I see it happening already. In the interviews I do with digital disruptors – people that exploit technology to provide more value to the rest of us, at lower cost and with less time than before – I see them already thinking this way. I’ve interviewed C-level disruptors who want to “win” in a world where winning means getting there first for the thrill of it and so you can quickly do it again, not getting there first so you can stake your claim and hoard resources. As Jeff Hammerbacher, Chief Scientist at Cloudera told me, “I’d much rather create fertile soil for other innovators to plant their seeds in than just water my own tree.”
This is not how you and I think today, but it is already the way the rising generation thinks. They are growing up in a world where any number of resources are made available for free, from news content to network connectivity to subsidized devices to free marketplaces for ideas and goods. As I’ve written elsewhere, the knowledge, tools, and capital necessary to make this happen are expanding around the world. The digital platforms that provide access to those tools from Indiegogo and Kickstarter to Android and Ubuntu are getting better, cheaper, and even more ubiquitous. These disruptive services are not just affecting the developed world, either. Even places like Swahili are being disrupted by things like the M-Shwari mobile banking tool, an SMS-based way to accumulate and otherwise access capital.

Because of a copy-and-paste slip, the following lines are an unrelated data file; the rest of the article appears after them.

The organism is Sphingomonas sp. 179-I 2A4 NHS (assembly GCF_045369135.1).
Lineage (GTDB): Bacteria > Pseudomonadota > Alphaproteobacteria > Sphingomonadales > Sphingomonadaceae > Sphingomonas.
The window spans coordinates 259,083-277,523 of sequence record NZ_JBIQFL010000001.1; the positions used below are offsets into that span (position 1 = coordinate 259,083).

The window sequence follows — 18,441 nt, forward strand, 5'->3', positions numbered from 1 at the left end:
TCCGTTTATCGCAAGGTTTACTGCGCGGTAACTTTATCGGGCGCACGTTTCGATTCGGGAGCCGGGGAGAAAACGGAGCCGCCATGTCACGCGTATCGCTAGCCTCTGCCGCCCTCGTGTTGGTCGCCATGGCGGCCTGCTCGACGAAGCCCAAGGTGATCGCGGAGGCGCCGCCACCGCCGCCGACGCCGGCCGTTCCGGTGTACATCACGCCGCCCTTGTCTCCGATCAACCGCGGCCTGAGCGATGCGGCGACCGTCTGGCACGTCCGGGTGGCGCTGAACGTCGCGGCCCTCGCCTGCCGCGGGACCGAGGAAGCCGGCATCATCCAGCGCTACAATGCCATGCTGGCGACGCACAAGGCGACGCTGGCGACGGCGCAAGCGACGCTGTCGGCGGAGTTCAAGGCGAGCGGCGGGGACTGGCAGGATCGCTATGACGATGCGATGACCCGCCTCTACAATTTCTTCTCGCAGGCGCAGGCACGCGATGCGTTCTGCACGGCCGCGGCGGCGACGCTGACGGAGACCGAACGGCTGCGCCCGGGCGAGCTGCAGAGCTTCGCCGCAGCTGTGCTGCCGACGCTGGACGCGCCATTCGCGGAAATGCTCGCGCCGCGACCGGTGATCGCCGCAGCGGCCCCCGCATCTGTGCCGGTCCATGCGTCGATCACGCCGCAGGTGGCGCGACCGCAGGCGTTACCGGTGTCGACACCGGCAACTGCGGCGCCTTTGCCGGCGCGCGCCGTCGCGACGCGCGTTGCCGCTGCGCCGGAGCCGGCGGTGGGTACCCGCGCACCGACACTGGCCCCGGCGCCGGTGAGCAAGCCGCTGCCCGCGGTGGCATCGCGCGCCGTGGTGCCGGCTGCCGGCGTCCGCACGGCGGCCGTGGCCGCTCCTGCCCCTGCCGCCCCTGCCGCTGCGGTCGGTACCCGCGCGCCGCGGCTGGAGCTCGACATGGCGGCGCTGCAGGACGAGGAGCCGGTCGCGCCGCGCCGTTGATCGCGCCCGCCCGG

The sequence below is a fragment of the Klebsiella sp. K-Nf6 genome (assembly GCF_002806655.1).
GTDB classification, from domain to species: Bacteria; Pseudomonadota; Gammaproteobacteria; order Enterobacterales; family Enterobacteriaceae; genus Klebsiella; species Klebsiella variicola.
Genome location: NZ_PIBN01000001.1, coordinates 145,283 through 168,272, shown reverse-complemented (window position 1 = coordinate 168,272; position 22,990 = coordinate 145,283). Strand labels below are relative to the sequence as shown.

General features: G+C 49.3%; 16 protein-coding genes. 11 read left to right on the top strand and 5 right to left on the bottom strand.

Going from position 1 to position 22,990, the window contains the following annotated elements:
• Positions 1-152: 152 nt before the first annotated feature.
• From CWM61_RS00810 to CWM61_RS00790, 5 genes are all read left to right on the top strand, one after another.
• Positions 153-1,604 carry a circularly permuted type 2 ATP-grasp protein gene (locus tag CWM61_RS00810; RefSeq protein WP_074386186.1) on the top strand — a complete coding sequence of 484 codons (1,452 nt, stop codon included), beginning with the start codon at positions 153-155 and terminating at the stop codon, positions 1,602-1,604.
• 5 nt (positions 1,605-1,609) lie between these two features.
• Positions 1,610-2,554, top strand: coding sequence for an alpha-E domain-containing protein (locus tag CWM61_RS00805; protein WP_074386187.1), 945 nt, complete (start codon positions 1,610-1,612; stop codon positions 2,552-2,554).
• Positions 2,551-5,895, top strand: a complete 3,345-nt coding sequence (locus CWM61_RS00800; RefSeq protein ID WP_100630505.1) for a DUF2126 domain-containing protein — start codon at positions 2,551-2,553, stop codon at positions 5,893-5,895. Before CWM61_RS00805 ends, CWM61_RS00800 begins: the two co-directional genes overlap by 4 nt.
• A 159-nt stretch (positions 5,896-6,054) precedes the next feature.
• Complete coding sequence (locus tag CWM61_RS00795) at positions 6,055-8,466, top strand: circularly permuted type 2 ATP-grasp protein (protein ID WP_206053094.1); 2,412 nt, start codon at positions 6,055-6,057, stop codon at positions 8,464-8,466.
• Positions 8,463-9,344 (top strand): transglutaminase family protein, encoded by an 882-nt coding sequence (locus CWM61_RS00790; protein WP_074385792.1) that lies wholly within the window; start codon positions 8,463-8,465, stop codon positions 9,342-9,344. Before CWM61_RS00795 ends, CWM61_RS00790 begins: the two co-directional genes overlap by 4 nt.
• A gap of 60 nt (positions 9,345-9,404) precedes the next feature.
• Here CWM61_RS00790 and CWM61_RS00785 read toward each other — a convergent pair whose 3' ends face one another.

While you and I are still in charge of business and government, we will probably make a mess of the transition. We’ll likely overregulate out of fear of the future, we’ll continue to be suspicious of outsiders, and we’ll struggle to adjust to the idea that the Law of More is going to benefit us – all of us. But when the day comes that today’s toddlers are eventually in charge, don’t be surprised when they make this happen with a minimum of fuss. For example, they will be the generation that creates and eagerly signs up for insurance plans that make (healthy) food available to the insured for free in exchange for access to their real-time biometric data – which will in turn be used to constantly monitor them to maintain their optimal health. I don’t have space here to explain all the ways this is not only doable but obvious in the future, but just imagine taking half of all health care spending out of the system by using such digital monitoring to prevent illness and you have some sense of where the money will come from to pay for the food that keeps them healthy.
The end of the revolution is coming. Will this stop tragedies like the Boston Marathon bombing? No, there will always be mental health issues (though probably fewer of them) and there will always be demagogues eager to inflict pain needlessly (though they will attract fewer adherents). But once we remove the self-righteous indignation so many perpetrators of these public acts of harm feel because they believe their group, their sect, their people get the short end of the scarcity stick, the revolution will end not because we squashed it, but because we no longer need it. We’ll be too busy living and exporing a better way.
James McQuivey, Ph.D., is a vice president and principal analyst at Forrester Research and the author of Digital Disruption. To learn more, visit forrester.com/disruption. His opinions expressed here are his own.